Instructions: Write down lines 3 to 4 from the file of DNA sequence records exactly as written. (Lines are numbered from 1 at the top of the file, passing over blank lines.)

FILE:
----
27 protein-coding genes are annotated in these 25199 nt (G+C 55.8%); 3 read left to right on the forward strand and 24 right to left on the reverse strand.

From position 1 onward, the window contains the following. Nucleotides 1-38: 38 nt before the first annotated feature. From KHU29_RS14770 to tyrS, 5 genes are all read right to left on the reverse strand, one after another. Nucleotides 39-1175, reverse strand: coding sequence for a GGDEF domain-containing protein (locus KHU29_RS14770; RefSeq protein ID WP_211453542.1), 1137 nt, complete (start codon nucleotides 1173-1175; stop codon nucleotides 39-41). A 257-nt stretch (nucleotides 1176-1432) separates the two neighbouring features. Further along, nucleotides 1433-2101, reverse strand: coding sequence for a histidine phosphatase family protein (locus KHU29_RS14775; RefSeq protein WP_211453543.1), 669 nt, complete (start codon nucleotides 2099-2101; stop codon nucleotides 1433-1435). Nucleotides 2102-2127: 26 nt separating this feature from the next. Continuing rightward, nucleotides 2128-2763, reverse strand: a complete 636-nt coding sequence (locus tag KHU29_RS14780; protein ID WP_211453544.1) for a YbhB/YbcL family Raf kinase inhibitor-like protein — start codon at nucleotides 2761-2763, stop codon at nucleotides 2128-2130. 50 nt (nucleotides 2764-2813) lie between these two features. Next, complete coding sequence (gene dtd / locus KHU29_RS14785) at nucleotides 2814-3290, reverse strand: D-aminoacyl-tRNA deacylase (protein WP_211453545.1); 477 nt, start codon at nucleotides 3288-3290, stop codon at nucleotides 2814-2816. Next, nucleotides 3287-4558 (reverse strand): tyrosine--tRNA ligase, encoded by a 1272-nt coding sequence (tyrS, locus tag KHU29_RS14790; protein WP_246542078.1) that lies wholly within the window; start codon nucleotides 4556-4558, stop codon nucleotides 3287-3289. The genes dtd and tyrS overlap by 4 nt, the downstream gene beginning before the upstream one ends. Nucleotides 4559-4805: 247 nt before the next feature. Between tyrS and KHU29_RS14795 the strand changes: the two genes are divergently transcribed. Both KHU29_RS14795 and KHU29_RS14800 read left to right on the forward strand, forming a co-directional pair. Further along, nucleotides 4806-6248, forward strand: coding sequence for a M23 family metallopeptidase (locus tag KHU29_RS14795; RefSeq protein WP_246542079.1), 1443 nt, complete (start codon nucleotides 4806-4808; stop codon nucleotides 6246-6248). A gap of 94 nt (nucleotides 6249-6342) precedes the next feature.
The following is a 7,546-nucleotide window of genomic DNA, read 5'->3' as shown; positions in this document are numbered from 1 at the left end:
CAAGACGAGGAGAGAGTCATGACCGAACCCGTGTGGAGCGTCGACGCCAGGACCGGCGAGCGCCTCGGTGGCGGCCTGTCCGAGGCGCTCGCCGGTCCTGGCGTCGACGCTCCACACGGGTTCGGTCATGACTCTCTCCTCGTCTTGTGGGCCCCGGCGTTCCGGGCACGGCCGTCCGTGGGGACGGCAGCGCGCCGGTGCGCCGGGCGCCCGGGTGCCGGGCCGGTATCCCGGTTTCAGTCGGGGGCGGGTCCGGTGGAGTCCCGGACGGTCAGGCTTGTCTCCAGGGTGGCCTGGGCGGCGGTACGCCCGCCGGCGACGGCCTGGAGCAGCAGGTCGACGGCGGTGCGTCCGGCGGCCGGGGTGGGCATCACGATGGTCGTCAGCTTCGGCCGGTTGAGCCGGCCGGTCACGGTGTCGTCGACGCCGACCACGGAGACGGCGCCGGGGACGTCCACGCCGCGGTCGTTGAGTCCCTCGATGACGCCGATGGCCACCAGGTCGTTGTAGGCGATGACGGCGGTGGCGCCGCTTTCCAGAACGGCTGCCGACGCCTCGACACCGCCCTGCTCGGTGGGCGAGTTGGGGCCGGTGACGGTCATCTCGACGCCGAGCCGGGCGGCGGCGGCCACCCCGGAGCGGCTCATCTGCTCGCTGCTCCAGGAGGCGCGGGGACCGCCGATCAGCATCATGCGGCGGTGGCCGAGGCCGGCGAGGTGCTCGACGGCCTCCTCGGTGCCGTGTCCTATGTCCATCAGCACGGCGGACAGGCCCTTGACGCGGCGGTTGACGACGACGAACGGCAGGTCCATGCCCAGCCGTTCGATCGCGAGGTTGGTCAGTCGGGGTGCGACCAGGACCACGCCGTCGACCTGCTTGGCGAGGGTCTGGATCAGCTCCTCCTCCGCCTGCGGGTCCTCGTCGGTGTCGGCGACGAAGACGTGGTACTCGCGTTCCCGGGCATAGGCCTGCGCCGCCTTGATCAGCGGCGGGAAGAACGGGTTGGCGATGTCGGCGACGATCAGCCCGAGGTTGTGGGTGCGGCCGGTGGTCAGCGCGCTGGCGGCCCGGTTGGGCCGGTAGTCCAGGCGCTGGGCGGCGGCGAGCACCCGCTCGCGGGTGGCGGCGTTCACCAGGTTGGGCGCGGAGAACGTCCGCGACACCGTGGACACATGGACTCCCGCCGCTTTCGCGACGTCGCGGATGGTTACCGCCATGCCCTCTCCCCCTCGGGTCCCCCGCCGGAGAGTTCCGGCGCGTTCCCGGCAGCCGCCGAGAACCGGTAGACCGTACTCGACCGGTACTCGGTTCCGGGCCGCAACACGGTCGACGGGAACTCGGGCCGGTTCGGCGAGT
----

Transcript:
The following is a 7,546-nucleotide window of genomic DNA, read 5'->3' as shown; positions in this document are numbered from 1 at the left end:
CAAGACGAGGAGAGAGTCATGACCGAACCCGTGTGGAGCGTCGACGCCAGGACCGGCGAGCGCCTCGGTGGCGGCCTGTCCGAGGCGCTCGCCGGTCCTGGCGTCGACGCTCCACACGGGTTCGGTCATGACTCTCTCCTCGTCTTGTGGGCCCCGGCGTTCCGGGCACGGCCGTCCGTGGGGACGGCAGCGCGCCGGTGCGCCGGGCGCCCGGGTGCCGGGCCGGTATCCCGGTTTCAGTCGGGGGCGGGTCCGGTGGAGTCCCGGACGGTCAGGCTTGTCTCCAGGGTGGCCTGGGCGGCGGTACGCCCGCCGGCGACGGCCTGGAGCAGCAGGTCGACGGCGGTGCGTCCGGCGGCCGGGGTGGGCATCACGATGGTCGTCAGCTTCGGCCGGTTGAGCCGGCCGGTCACGGTGTCGTCGACGCCGACCACGGAGACGGCGCCGGGGACGTCCACGCCGCGGTCGTTGAGTCCCTCGATGACGCCGATGGCCACCAGGTCGTTGTAGGCGATGACGGCGGTGGCGCCGCTTTCCAGAACGGCTGCCGACGCCTCGACACCGCCCTGCTCGGTGGGCGAGTTGGGGCCGGTGACGGTCATCTCGACGCCGAGCCGGGCGGCGGCGGCCACCCCGGAGCGGCTCATCTGCTCGCTGCTCCAGGAGGCGCGGGGACCGCCGATCAGCATCATGCGGCGGTGGCCGAGGCCGGCGAGGTGCTCGACGGCCTCCTCGGTGCCGTGTCCTATGTCCATCAGCACGGCGGACAGGCCCTTGACGCGGCGGTTGACGACGACGAACGGCAGGTCCATGCCCAGCCGTTCGATCGCGAGGTTGGTCAGTCGGGGTGCGACCAGGACCACGCCGTCGACCTGCTTGGCGAGGGTCTGGATCAGCTCCTCCTCCGCCTGCGGGTCCTCGTCGGTGTCGGCGACGAAGACGTGGTACTCGCGTTCCCGGGCATAGGCCTGCGCCGCCTTGATCAGCGGCGGGAAGAACGGGTTGGCGATGTCGGCGACGATCAGCCCGAGGTTGTGGGTGCGGCCGGTGGTCAGCGCGCTGGCGGCCCGGTTGGGCCGGTAGTCCAGGCGCTGGGCGGCGGCGAGCACCCGCTCGCGGGTGGCGGCGTTCACCAGGTTGGGCGCGGAGAACGTCCGCGACACCGTGGACACATGGACTCCCGCCGCTTTCGCGACGTCGCGGATGGTTACCGCCATGCCCTCTCCCCCTCGGGTCCCCCGCCGGAGAGTTCCGGCGCGTTCCCGGCAGCCGCCGAGAACCGGTAGACCGTACTCGACCGGTACTCGGTTCCGGGCCGCAACACGGTCGACGGGAACTCGGGCCGGTTCGGCGAGT